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Why I don’t consider my failed business to be a failure at all

Every small business starts with a great idea

One crisp Sunday in May a few years ago I was driving my children to swimming class and had this incredible idea for a business. It hit me like a bolt of lightning.

The idea wrapped its tight little hands around my heart and refused to let go, no matter what I or my husband did to try to coax it otherwise. It was a children’s high tea party café, and it was going to make all my dreams come true and make me happy forevermore.

I knew I was not cut out to run this venture. I had no formal experience in hospitality and no idea at all about managing a small business. Also, I had three small children, which of course was already a full-time job in itself.

But anyone who has had a great business idea will say the same; once that wonderful, terrible idea has grabbed a hold of you, there’s literally nothing you can do except follow it to its fruition.

And I followed mine right to the end.

Small businesses will require you to work so much more than a regular job

I started the business, worked ridiculous hours, and made many many mistakes. I invested over $100,000 in the project, along with my physical and mental health, my heart and soul.

While admittedly I was building a good customer base, getting solid bookings, fantastic reviews and taking some money, I was a long way from breaking even.

After two years I had taken no wage, was heavily in debt and was so unwell from stress that I had to be hospitalised for over a month.

When I came home from the hospital I admitted to myself that great idea had not worked, and it was time to cut my losses and get out. I sold the business for a tiny amount. I felt relief that my customers would not be abandoned, but financially there was no relief at all. I was still in massive debt.

Every mother’s dream; run their own business and create an empire

Many mothers like me aspire to create their own business and be their own boss. They will then dictate the hours that they work, and magically fit in family and home life. They aspire to be a success and a role model to their children.

There is that terrifying moment where each new mum-preneur hesitates; What if I fail? Many get put off by this; some, like me, will dive on in regardless.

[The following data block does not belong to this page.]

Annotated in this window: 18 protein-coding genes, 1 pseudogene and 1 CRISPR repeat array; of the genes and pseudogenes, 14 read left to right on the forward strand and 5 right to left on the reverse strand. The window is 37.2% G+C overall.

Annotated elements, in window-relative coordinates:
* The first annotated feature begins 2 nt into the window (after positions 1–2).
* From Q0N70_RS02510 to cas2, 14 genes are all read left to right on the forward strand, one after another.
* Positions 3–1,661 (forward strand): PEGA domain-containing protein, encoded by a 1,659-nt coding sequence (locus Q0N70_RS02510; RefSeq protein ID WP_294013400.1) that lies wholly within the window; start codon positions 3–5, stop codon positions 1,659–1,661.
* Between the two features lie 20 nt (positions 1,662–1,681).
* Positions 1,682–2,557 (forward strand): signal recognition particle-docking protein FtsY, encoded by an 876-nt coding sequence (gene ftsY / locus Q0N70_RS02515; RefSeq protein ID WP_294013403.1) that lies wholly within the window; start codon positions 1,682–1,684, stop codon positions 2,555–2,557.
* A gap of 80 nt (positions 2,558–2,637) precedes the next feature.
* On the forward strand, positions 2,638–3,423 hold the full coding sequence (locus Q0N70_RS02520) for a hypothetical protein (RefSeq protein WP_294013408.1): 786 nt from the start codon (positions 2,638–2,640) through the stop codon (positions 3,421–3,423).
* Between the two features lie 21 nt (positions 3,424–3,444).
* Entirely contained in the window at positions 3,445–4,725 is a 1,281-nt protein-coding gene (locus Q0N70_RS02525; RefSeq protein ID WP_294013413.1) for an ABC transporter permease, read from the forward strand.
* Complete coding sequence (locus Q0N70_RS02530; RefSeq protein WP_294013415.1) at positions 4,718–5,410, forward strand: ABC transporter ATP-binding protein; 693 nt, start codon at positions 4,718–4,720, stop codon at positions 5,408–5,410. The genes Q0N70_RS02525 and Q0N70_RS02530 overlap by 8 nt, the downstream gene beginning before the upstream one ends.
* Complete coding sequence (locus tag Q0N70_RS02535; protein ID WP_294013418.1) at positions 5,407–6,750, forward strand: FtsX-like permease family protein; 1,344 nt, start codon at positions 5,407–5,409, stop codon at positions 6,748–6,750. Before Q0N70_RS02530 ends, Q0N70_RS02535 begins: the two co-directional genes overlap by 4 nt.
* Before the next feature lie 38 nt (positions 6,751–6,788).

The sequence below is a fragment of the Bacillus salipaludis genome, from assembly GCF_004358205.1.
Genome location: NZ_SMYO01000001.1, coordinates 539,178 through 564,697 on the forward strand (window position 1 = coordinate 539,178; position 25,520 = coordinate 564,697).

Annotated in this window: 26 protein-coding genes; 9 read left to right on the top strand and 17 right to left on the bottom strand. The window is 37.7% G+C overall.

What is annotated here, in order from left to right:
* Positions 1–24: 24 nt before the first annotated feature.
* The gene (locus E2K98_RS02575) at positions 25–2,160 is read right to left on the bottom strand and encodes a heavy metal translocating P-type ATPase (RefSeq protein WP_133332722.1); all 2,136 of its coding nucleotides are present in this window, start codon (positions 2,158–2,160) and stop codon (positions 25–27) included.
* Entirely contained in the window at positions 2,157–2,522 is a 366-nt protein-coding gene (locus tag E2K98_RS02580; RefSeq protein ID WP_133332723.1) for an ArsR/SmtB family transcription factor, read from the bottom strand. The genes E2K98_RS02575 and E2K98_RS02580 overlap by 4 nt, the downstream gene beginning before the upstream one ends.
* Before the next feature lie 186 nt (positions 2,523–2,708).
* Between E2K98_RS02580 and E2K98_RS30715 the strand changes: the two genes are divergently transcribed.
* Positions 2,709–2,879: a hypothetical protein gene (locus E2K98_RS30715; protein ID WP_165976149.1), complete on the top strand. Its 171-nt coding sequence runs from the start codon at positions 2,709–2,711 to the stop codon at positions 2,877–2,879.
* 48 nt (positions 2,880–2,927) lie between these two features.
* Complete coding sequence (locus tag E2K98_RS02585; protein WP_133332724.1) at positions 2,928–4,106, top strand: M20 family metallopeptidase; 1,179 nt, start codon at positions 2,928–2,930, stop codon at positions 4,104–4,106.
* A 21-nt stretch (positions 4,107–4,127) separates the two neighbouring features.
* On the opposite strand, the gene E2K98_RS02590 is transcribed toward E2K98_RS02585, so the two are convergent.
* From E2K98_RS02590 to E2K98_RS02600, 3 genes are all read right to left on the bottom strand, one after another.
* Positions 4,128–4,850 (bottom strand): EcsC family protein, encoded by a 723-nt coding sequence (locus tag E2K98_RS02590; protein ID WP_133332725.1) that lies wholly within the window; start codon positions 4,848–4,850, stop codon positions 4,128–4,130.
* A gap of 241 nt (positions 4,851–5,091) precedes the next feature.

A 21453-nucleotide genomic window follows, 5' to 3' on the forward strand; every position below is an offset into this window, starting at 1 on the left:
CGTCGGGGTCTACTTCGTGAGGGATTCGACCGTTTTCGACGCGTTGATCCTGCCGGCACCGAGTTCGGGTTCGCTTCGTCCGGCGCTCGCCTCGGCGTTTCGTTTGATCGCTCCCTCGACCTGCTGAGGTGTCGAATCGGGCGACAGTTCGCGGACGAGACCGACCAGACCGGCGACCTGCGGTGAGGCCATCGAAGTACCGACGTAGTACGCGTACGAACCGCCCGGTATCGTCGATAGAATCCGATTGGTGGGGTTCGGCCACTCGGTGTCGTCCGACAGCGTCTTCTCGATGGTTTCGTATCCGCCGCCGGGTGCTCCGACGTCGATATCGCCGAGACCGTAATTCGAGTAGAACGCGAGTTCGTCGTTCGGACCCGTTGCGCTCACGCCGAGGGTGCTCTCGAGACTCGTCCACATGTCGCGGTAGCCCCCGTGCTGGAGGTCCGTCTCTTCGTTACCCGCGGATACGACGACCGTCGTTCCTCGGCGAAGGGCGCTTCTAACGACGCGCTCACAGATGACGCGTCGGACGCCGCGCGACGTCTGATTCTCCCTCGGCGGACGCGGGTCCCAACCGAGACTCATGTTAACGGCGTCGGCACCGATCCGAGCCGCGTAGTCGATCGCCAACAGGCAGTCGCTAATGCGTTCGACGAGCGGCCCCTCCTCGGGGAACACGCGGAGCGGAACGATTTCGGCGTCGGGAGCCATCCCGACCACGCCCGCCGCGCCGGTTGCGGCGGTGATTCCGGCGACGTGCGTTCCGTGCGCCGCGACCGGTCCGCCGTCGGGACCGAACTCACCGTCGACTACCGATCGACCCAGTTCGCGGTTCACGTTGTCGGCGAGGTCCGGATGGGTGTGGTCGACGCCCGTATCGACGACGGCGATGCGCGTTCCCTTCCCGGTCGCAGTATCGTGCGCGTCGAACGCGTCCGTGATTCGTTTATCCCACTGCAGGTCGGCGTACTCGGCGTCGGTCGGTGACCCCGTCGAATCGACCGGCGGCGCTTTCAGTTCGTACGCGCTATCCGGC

Technically I guess, I did fail. But I want to say to every mum out there considering her own great adventure; failing is not the worst that happens.

The worst that can happen is not following your dreams, not seeing what you can do. The worst that can happen is to give in to your fear and then regret for the rest of your life not being brave enough to try.

I don’t at all regret what I did, and while the business itself failed, I don’t believe that I did. Here’s some reasons why:

I loved what I was doing.

I felt enormous pride in every happy customer and every positive review. I was creating new things, learning constantly and pushing myself as a person every day.

I felt happier and more fulfilled than I had in any job before. And I created something with all my love and hard work that people adored, and that will live on and continue to create joy with its next owner.

I was (and still am) a model to my children.

I showed my children so much in what I did. I showed them belief in myself and the courage to follow my dreams. I showed them grace in making mistakes and how to learn from them and move on.

I showed them how to bounce back from adversity. They will remember my time running the children’s party business very fondly, and look back on it with a smile and pride in their mum.

I have a great wealth of knowledge now two years on.

And I wouldn’t have had that if I hadn’t been brave enough to try. This includes everything I learned about running a business, but also everything I learned about myself, and how to best look after myself and my family moving forward.

I have taken everything I have learned and put this all back into my next venture, including the vital lesson to keep my health number one priority. I grew so much and I am so proud of that. I am a far better person now than I was before I started the adventure.

I found out that I am human, and I don’t need to be superwoman.

I wanted to be such an enormous success, at everything all at once. I wanted to be an accomplished businesswoman, a polished mother, and one of those all-round incredible women that they write news articles about.

I tried to do it all, and didn’t ask for help or let anyone see that I was struggling. I will never do that again. Screw being superwoman; I’m just happy now being me.

If I was to live my life over I would still have made that great plunge.

I may have done it a bit more sensibly; not rushed in so much and been a bit more financially prepared. I would definitely have sought more help in doing it. But I certainly don’t regret what I did and if the choice came around again, I would make that leap again.

I will do it again.

I am eager and excited about the next great idea and the next great leap. I will take my wealth of knowledge and my stronger priorities and I will run my own business venture again.

My so-called failure in no way has scared me off from future adventures; if anything it has made me braver and even more confident and determined than before.

I still feel sad sometimes about the bits that didn’t work out. I look back at the innocent wide-eyed me about to start on the venture; I was so full of hope and anticipation and possibility. I had no idea what was coming.

There was a tidal wave coming, and I got completely wiped out and dumped in the sand. But with sand in my bathers I stood up, I planted my feet side by side and I took my stance again.

But I did not fail, not by any means.